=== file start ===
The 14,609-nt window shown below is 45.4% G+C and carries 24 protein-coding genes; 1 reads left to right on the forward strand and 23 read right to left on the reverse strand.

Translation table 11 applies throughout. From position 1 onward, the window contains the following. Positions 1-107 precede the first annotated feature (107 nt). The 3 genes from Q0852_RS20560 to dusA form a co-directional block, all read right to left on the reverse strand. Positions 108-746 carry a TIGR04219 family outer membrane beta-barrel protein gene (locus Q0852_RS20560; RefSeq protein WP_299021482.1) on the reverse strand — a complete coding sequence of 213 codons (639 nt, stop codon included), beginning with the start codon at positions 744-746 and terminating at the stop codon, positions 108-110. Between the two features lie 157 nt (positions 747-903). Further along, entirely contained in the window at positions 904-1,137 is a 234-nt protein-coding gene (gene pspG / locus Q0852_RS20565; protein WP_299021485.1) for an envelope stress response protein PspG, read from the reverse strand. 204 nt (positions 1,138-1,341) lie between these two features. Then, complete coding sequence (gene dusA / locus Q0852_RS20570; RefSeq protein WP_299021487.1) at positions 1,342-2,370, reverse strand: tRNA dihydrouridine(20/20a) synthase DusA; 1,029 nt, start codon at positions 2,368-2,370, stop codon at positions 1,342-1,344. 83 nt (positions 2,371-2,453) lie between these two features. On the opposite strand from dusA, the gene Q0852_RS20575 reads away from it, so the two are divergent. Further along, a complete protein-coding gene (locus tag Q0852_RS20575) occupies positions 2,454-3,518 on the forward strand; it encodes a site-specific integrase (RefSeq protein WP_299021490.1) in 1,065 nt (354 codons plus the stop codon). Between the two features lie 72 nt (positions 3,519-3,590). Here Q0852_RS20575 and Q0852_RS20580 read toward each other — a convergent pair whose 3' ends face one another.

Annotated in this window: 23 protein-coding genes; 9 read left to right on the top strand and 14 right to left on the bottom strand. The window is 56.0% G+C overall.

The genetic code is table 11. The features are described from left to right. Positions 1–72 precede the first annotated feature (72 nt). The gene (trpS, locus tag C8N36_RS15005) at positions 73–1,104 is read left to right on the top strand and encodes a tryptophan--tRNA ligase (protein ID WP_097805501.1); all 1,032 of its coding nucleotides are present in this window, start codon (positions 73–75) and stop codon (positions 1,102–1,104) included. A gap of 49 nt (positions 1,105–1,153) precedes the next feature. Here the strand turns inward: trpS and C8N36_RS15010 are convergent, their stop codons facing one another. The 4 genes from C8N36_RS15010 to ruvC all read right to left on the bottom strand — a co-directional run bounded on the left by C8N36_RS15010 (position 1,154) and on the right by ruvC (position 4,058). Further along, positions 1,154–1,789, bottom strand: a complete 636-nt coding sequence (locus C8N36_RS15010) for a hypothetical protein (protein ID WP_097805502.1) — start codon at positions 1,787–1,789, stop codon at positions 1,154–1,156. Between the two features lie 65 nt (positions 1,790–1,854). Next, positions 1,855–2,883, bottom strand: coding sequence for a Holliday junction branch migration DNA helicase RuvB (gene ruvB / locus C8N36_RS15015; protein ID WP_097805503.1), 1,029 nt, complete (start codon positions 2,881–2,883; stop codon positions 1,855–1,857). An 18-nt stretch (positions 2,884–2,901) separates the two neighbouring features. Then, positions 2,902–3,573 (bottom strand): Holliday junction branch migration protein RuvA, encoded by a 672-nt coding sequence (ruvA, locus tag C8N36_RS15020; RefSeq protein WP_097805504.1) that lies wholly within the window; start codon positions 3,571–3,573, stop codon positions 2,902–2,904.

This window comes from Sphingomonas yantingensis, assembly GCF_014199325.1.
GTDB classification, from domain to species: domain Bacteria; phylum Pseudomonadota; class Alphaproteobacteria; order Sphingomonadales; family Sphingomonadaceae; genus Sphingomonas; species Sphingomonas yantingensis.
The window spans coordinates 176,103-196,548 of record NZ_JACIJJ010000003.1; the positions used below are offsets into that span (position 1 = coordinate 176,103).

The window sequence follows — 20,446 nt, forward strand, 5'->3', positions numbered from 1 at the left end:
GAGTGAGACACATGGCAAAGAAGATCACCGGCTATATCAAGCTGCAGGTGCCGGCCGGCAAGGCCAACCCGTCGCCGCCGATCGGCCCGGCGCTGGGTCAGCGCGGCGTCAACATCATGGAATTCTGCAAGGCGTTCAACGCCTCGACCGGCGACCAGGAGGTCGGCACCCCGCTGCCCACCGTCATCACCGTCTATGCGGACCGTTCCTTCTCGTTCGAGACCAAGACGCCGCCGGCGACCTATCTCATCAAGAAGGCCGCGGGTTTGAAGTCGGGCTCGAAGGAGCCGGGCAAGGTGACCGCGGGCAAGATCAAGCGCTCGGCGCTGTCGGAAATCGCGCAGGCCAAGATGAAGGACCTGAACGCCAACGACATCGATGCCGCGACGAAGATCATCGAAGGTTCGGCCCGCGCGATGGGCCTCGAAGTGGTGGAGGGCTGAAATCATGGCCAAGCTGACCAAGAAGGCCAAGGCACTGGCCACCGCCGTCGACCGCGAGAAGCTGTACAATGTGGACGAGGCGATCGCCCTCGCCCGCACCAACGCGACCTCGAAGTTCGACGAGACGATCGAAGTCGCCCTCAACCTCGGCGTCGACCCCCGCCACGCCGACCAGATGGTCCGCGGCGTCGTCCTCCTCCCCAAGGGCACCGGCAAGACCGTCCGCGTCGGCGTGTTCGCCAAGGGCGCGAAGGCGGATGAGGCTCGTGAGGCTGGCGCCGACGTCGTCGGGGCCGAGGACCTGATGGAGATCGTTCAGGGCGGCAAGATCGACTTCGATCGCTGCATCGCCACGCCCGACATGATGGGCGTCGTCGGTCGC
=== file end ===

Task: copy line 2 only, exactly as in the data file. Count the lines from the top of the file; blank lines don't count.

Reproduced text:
Translation table 11 applies throughout. From position 1 onward, the window contains the following. Positions 1-107 precede the first annotated feature (107 nt). The 3 genes from Q0852_RS20560 to dusA form a co-directional block, all read right to left on the reverse strand. Positions 108-746 carry a TIGR04219 family outer membrane beta-barrel protein gene (locus Q0852_RS20560; RefSeq protein WP_299021482.1) on the reverse strand — a complete coding sequence of 213 codons (639 nt, stop codon included), beginning with the start codon at positions 744-746 and terminating at the stop codon, positions 108-110. Between the two features lie 157 nt (positions 747-903). Further along, entirely contained in the window at positions 904-1,137 is a 234-nt protein-coding gene (gene pspG / locus Q0852_RS20565; protein WP_299021485.1) for an envelope stress response protein PspG, read from the reverse strand. 204 nt (positions 1,138-1,341) lie between these two features. Then, complete coding sequence (gene dusA / locus Q0852_RS20570; RefSeq protein WP_299021487.1) at positions 1,342-2,370, reverse strand: tRNA dihydrouridine(20/20a) synthase DusA; 1,029 nt, start codon at positions 2,368-2,370, stop codon at positions 1,342-1,344. 83 nt (positions 2,371-2,453) lie between these two features. On the opposite strand from dusA, the gene Q0852_RS20575 reads away from it, so the two are divergent. Further along, a complete protein-coding gene (locus tag Q0852_RS20575) occupies positions 2,454-3,518 on the forward strand; it encodes a site-specific integrase (RefSeq protein WP_299021490.1) in 1,065 nt (354 codons plus the stop codon). Between the two features lie 72 nt (positions 3,519-3,590). Here Q0852_RS20575 and Q0852_RS20580 read toward each other — a convergent pair whose 3' ends face one another.